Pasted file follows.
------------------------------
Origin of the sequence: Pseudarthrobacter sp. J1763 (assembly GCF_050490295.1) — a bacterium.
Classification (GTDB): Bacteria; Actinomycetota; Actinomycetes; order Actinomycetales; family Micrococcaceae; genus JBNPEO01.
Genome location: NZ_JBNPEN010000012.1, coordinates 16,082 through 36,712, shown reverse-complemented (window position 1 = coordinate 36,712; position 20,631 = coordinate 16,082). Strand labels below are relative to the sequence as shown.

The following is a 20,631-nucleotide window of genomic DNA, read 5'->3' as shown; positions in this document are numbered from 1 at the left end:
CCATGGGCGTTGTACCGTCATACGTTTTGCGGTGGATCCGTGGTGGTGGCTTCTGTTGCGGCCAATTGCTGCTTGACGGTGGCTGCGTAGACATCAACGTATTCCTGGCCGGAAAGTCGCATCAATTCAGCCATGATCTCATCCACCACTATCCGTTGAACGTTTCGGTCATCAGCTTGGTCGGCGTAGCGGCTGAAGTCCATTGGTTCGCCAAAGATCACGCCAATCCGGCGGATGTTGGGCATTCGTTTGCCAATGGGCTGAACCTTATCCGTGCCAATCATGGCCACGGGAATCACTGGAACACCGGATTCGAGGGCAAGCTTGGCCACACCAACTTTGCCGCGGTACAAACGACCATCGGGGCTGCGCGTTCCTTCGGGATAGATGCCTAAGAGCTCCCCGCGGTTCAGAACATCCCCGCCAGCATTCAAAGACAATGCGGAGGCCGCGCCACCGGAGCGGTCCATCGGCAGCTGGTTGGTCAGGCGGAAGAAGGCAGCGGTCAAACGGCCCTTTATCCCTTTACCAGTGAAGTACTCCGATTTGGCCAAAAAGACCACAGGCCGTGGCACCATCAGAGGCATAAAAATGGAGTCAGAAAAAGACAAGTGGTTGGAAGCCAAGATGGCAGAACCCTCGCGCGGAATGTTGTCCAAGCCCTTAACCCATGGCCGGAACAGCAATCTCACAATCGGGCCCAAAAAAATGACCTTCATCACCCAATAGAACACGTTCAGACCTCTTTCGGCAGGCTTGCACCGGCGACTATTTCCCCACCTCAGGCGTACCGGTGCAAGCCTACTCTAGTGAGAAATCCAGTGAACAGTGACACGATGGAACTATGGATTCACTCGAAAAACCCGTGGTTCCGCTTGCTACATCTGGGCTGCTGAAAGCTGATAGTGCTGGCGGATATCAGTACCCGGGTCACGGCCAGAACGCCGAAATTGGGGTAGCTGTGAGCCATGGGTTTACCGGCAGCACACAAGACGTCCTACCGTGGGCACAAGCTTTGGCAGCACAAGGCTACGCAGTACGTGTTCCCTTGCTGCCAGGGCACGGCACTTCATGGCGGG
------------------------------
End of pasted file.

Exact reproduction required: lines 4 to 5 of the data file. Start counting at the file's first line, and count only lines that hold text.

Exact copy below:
The following is a 20,631-nucleotide window of genomic DNA, read 5'->3' as shown; positions in this document are numbered from 1 at the left end:
CCATGGGCGTTGTACCGTCATACGTTTTGCGGTGGATCCGTGGTGGTGGCTTCTGTTGCGGCCAATTGCTGCTTGACGGTGGCTGCGTAGACATCAACGTATTCCTGGCCGGAAAGTCGCATCAATTCAGCCATGATCTCATCCACCACTATCCGTTGAACGTTTCGGTCATCAGCTTGGTCGGCGTAGCGGCTGAAGTCCATTGGTTCGCCAAAGATCACGCCAATCCGGCGGATGTTGGGCATTCGTTTGCCAATGGGCTGAACCTTATCCGTGCCAATCATGGCCACGGGAATCACTGGAACACCGGATTCGAGGGCAAGCTTGGCCACACCAACTTTGCCGCGGTACAAACGACCATCGGGGCTGCGCGTTCCTTCGGGATAGATGCCTAAGAGCTCCCCGCGGTTCAGAACATCCCCGCCAGCATTCAAAGACAATGCGGAGGCCGCGCCACCGGAGCGGTCCATCGGCAGCTGGTTGGTCAGGCGGAAGAAGGCAGCGGTCAAACGGCCCTTTATCCCTTTACCAGTGAAGTACTCCGATTTGGCCAAAAAGACCACAGGCCGTGGCACCATCAGAGGCATAAAAATGGAGTCAGAAAAAGACAAGTGGTTGGAAGCCAAGATGGCAGAACCCTCGCGCGGAATGTTGTCCAAGCCCTTAACCCATGGCCGGAACAGCAATCTCACAATCGGGCCCAAAAAAATGACCTTCATCACCCAATAGAACACGTTCAGACCTCTTTCGGCAGGCTTGCACCGGCGACTATTTCCCCACCTCAGGCGTACCGGTGCAAGCCTACTCTAGTGAGAAATCCAGTGAACAGTGACACGATGGAACTATGGATTCACTCGAAAAACCCGTGGTTCCGCTTGCTACATCTGGGCTGCTGAAAGCTGATAGTGCTGGCGGATATCAGTACCCGGGTCACGGCCAGAACGCCGAAATTGGGGTAGCTGTGAGCCATGGGTTTACCGGCAGCACACAAGACGTCCTACCGTGGGCACAAGCTTTGGCAGCACAAGGCTACGCAGTACGTGTTCCCTTGCTGCCAGGGCACGGCACTTCATGGCGGG